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A library for machine learning utilities

Project description

Model Tooling library

Build Status codecov Python 3 Updates

Installation

Use pip to install: pip install ml-tooling

Contents

  • Transformers

    • A library of transformers for use with Scikit-learn pipelines
  • Model base classes

    • Production baseclasses for subclassing - guarantees interface for use in API
  • Plotting functions

    • Functions for producing nice, commonly used plots such as roc_curves and confusion matrices

BaseClassModel

A base Class for defining your model. Your subclass must define two methods:

  • get_prediction_data()

    Function that, given an input, fetches corresponding features. Used for predicting an unseen observation

  • get_training_data()

    Function that retrieves all training data. Used for training and evaluating the model

Example usage

Define a class using BaseClassModel and implement the two required methods. Here we simply implement a linear regression on the Boston dataset using sklearn.datasets

from ml_tooling import BaseClassModel
from sklearn.datasets import load_boston
from sklearn.linear_model import LinearRegression, Ridge, LassoLars

# Define a new class

class BostonModel(BaseClassModel):
    def get_prediction_data(self, idx):
        x, _ = load_boston(return_X_y=True)
        return x[idx] # Return given observation

    def get_training_data(self):
        return load_boston(return_X_y=True)

# Use our new class to implement a given model - any sklearn compatible estimator
linear_boston = BostonModel(LinearRegression())

results = linear_boston.score_model()

# Visualize results
results.plot.residuals()
results.plot.prediction_error()

# Save our model
linear_boston.save_model()

# Recreate model
BostonModel.load_model('.')

# Train Different models and get the best performing
models_to_try = [LinearRegression(), Ridge(), LassoLars()]

# best_model will be BostonModel instantiated with the highest scoring model. all_results is a list of all results 
best_model, alL_results = BostonModel.test_models(models_to_try, metric='neg_mean_squared_error')
print(alL_results)

The BaseClass implements a number of useful methods

save_model(path=None)

Saves the model as a binary file. Defaults to current working directory, with a filename of <class_name>_<model_name>_<git_hash>.pkl

load_model(path)

Instantiates the class with a joblib pickled model. If no path is given, searches path for the newest file that matches the pattern

score_model(metric='accuracy', cv=False)

Loads all training data and trains the model on it, using a train_test split. Returns a Result object containing all result parameters Defaults to non-cross-validated scoring. If you want to cross-validate, pass number of folds to cv

train_model()

Loads all training data and trains the model on all data. Typically used as the last step when model tuning is complete

set_config({'CONFIG_KEY': 'VALUE'})

Set configuration options - existing configuration options can be seen using the .config property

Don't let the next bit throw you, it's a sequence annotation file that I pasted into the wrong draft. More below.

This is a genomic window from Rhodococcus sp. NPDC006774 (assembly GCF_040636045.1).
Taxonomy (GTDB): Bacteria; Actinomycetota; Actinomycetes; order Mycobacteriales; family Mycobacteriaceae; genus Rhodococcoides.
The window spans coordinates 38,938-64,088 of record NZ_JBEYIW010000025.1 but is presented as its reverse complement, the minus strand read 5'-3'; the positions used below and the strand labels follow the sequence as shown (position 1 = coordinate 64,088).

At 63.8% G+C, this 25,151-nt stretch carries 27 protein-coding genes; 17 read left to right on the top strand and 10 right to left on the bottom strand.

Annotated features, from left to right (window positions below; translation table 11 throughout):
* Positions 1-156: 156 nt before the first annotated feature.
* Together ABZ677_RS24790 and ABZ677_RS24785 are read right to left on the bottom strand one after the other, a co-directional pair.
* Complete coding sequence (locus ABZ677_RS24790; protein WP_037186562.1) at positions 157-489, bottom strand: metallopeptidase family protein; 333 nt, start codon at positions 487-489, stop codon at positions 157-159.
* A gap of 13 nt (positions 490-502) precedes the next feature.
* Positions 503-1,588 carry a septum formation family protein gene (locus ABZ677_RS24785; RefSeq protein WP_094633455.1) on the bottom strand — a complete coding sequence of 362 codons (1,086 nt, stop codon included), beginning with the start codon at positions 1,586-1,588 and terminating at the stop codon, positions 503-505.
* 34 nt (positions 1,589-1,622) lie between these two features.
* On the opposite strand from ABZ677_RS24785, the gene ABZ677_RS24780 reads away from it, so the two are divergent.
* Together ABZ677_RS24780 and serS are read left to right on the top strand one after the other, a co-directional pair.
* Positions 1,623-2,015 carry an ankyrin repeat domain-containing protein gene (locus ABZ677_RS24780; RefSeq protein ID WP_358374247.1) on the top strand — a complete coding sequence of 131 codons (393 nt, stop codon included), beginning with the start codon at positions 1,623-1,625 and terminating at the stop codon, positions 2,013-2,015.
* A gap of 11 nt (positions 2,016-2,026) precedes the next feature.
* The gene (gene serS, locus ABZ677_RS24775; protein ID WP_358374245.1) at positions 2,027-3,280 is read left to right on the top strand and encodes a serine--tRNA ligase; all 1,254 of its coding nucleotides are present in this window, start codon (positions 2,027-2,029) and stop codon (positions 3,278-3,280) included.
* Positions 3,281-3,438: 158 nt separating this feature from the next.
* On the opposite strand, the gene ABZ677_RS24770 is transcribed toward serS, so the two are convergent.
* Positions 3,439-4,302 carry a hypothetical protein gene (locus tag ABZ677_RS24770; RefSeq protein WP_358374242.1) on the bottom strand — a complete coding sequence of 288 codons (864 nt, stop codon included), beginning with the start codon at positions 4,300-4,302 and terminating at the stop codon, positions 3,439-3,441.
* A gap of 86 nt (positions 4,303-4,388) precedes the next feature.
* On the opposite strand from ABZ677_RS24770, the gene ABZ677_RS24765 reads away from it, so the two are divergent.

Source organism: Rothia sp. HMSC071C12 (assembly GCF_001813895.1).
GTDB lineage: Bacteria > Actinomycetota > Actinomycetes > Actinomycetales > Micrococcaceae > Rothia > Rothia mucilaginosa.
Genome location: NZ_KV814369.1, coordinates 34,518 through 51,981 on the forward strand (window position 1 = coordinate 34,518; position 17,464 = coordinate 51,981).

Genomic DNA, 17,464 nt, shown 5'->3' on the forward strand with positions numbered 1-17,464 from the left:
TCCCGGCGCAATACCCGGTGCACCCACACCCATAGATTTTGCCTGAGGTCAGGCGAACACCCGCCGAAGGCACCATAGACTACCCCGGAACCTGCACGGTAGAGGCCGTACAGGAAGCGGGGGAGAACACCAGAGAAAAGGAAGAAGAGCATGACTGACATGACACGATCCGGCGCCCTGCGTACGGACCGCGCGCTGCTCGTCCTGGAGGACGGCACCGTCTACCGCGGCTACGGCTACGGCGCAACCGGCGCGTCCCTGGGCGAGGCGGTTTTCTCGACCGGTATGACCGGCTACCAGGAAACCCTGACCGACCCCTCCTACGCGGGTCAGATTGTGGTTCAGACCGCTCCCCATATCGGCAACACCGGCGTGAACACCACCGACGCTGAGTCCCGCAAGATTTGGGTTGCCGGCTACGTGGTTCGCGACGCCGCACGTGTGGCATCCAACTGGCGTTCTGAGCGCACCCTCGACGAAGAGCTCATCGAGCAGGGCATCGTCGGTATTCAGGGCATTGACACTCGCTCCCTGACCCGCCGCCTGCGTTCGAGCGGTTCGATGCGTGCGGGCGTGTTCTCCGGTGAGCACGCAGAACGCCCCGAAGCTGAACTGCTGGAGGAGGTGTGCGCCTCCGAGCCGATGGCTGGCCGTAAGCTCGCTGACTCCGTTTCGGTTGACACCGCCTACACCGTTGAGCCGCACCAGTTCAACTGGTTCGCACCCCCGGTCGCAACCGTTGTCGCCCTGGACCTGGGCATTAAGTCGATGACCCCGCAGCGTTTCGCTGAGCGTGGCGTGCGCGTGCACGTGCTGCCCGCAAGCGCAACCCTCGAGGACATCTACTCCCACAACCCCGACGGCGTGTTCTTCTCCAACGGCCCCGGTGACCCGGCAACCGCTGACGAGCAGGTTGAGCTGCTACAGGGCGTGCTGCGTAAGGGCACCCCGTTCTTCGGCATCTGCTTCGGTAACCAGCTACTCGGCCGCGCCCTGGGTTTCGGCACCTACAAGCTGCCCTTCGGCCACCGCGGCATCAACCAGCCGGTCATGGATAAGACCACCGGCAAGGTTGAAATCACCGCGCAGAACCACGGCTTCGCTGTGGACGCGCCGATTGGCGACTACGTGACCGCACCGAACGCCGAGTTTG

make_prediction(*args)

Makes a prediction given an input. For example a customer number. Passed to the implemented get_prediction_data() method and calls .predict() on the estimator

test_models([model1, model2], metric='accuracy')

Runs score_model() on each model, saving the result. Returns the best model as well as a list of all results

setup_model()

To be implemented by the user - setup_model is a classmethod which loads up an untrained model. Typically this would setup a pipeline and the selected model for easy training

Returning to our previous example of the BostonModel, let us implement a setup_model method

from ml_tooling import BaseClassModel
from sklearn.datasets import load_boston
from sklearn.preprocessing import StandardScaler
from sklearn.linear_model import LinearRegression
from sklearn.pipeline import Pipeline

class BostonModel(BaseClassModel):
    def get_prediction_data(self, idx):
        x, _ = load_boston(return_X_y=True)
        return x[idx] # Return given observation

    def get_training_data(self):
        return load_boston(return_X_y=True)

    @classmethod
    def setup_model(cls):
        pipeline = Pipeline([
        ('scaler', StandardScaler()),
        ('clf', LinearRegression())
        ])
        return cls(pipeline)

Given this extra setup, it becomes easy to load the untrained model to train it:

model = BostonModel.setup_model()
model.train_model()

Visualizing results

When a model is trained, it returns a Result object. That object has number of visualization options depending on the type of model:

Classifiers

  • roc_curve()
  • confusion_matrix()
  • feature_importance()
  • lift_curve()

Regressors

  • prediction_error()
  • residuals()
  • feature_importance()

Transformers

The library also provides a number of transformers for working with DataFrames in a pipeline

Select

A column selector - Provide a list of columns to be passed on in the pipeline

Example

from ml_tooling.transformers import Select